The storage industry is going through a downturn, but while the current financials of storage stocks may look scary, remember that storage is a cyclical industry. That means these stocks could make the best buys when things look the worst...should they survive.
Storage is accomplished today with two different technologies -- hard-disk drives (HDDs) and NAND flash. There's also a third form of storage coming to market called 3D Xpoint, but it's insignificant at this point.
Seagate Technology (NASDAQ:STX) is primarily a seller of HDDs, with a much smaller segment that sells solid-state drives containing other companies' NAND flash. Seagate is also an investor in Toshiba Memory Corporation, which is Toshiba's (NASDAQOTH:TOSBF) old NAND flash business that went private last year. Western Digital (NASDAQ:WDC) too sells hard-disk drives, but it also has large exposure to NAND flash, which the company acquired via its 2016 acquisition of SanDisk.
So, which storage stock is the best bet today?
Hard disks and flash
As NAND flash becomes cheaper, it's taking some market share from hard disks. Still, HDDs are generally cheaper and in demand for many applications. In addition, the HDD industry has consolidated to just these two players and Toshiba. That limited competition should mean that all three should find a way to manage the cycle without getting too unprofitable.
On the other hand, the NAND flash business has six major players. That has recently led to a huge oversupply of NAND as companies have ramped up their stacked 3D NAND technology, flooding supply into a soft market. Fellow NAND supplier SK Hynix (NASDAQOTH: HXSCL) just reported earnings last week and disclosed that its NAND flash ASPs fell 32% quarter over quarter.
How Western Digital and Seagate are coping
Looking at these two players, the better buy may be the company that can weather this downturn better. Looking at recent results, we can see that Western Digital's metrics have nosedived to a much greater extent than Seagate's:
As you can see, the large declines in Western Digital's revenue have caused an even greater crash in its gross and operating margins. By contrast, Seagate's results are much steadier, as HDD prices haven't been as volatile as NAND's. On its conference call with analysts, Western Digital revealed that NAND shipments were down 5%, and average selling prices fell 23% just in the quarter.
Debt doesn't help
Compounding the problem for Western Digital is its debt load. While the company used the memory boom in 2017 and 2018 to pay down some of its Sandisk acquisition debt, its debt levels still remain higher than one would like in a severe downturn.
Western Digital's net debt is 3.4 times EBITDA, and its current interest coverage ratio (EBIT to interest payments over the past 12 months) is only about 3.5. That's in stark contrast to Seagate, which covers its interest payments much more comfortably, at over 12.5 times.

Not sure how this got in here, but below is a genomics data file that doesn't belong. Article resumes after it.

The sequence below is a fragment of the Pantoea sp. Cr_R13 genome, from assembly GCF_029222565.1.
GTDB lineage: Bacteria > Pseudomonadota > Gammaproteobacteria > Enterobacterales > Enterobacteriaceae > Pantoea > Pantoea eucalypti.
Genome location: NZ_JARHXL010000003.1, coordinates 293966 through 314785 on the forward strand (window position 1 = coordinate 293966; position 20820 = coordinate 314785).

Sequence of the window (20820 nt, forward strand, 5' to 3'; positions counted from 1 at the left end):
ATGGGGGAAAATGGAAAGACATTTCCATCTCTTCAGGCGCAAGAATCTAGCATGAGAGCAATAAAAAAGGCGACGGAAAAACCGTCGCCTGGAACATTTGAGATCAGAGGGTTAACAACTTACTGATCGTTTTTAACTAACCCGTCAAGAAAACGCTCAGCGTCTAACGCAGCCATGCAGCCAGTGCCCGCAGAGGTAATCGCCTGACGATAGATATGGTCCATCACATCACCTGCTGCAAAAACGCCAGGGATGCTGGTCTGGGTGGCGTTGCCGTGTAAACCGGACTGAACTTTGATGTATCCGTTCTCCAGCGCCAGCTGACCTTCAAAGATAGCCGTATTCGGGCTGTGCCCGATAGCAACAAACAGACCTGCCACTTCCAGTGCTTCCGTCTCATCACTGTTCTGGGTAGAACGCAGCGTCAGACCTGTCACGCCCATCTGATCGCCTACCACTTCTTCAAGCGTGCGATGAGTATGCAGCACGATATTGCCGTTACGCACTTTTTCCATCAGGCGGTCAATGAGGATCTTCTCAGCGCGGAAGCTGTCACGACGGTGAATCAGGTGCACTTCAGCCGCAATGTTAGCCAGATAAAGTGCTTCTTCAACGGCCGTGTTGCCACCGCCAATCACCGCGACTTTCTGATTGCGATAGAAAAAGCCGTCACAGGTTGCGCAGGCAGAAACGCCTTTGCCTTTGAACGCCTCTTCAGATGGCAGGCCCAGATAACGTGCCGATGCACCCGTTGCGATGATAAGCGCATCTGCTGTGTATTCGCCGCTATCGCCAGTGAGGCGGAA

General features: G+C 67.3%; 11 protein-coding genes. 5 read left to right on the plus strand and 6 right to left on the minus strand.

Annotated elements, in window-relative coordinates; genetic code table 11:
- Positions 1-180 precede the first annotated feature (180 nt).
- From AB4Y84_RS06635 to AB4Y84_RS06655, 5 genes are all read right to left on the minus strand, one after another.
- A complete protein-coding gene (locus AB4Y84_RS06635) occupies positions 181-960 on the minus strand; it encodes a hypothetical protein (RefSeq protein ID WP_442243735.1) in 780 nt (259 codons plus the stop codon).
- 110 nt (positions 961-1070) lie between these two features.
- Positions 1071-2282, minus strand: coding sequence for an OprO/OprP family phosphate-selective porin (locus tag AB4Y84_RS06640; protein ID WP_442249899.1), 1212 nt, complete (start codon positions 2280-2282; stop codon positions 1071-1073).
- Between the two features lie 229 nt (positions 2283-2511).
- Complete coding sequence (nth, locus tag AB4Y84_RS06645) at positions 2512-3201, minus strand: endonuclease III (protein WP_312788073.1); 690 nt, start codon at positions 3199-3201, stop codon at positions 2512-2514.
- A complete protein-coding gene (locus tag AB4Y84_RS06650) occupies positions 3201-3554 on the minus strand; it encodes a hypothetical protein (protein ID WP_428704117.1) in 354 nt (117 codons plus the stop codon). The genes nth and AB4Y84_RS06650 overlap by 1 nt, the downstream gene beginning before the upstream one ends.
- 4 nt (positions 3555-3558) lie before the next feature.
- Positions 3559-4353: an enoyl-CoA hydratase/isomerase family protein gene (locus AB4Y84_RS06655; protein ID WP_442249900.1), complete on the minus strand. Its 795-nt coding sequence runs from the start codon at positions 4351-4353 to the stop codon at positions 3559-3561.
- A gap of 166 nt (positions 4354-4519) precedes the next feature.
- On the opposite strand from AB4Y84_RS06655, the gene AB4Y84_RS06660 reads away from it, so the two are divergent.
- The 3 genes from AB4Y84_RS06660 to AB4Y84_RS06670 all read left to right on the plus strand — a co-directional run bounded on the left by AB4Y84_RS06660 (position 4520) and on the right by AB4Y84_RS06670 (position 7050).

That burdensome debt load could bite Western Digital going forward. For the upcoming quarter, Western Digital guided to similar numbers in terms of revenue and non-GAAP net income as the previous quarter, despite it being a stronger seasonal quarter. That's due to the continuing plunge in NAND prices. Western Digital did appear to remain profitable, logging $0.17 in EPS in the past quarter and guiding for $0.10 to $0.30 next quarter; however, non-GAAP expenses exclude things like stock-based compensation and other "one-time" expenses such as costs incurred to close factories and under-utilization charges. If you include these charges, Western Digital will likely still lose money on a GAAP basis and post negative cash flow.
Things aren't so great for Seagate, either, which also predicted flat revenue and profit in the upcoming quarter. Still, Seagate predicts non-GAAP profit of $0.83 per share, which would exactly match last quarter's figure. Unlike Western Digital, that should still enable Seagate to be profitable, even on a GAAP basis.
Seagate is safer, Western Digital a spec
Though I own a personal stake in Western Digital, it's very small -- and speculative. Just as the NAND flash market has caused Western Digital's results to deteriorate faster than Seagate's, a rebound in NAND could also lead to a much bigger bump. Western Digital had around $3.7 billion in cash last quarter against $10.3 billion in debt, so the company has some cash cushion -- though it can't depend on that forever.
In addition, all of the major NAND players have recently announced supply cutbacks, which means NAND could see a bottom in prices sometime this year. However, analysts are conflicted on that point.
Thus, while Western Digital's low valuation and NAND exposure give it more upside potential, most investors should probably stick with the safer Seagate.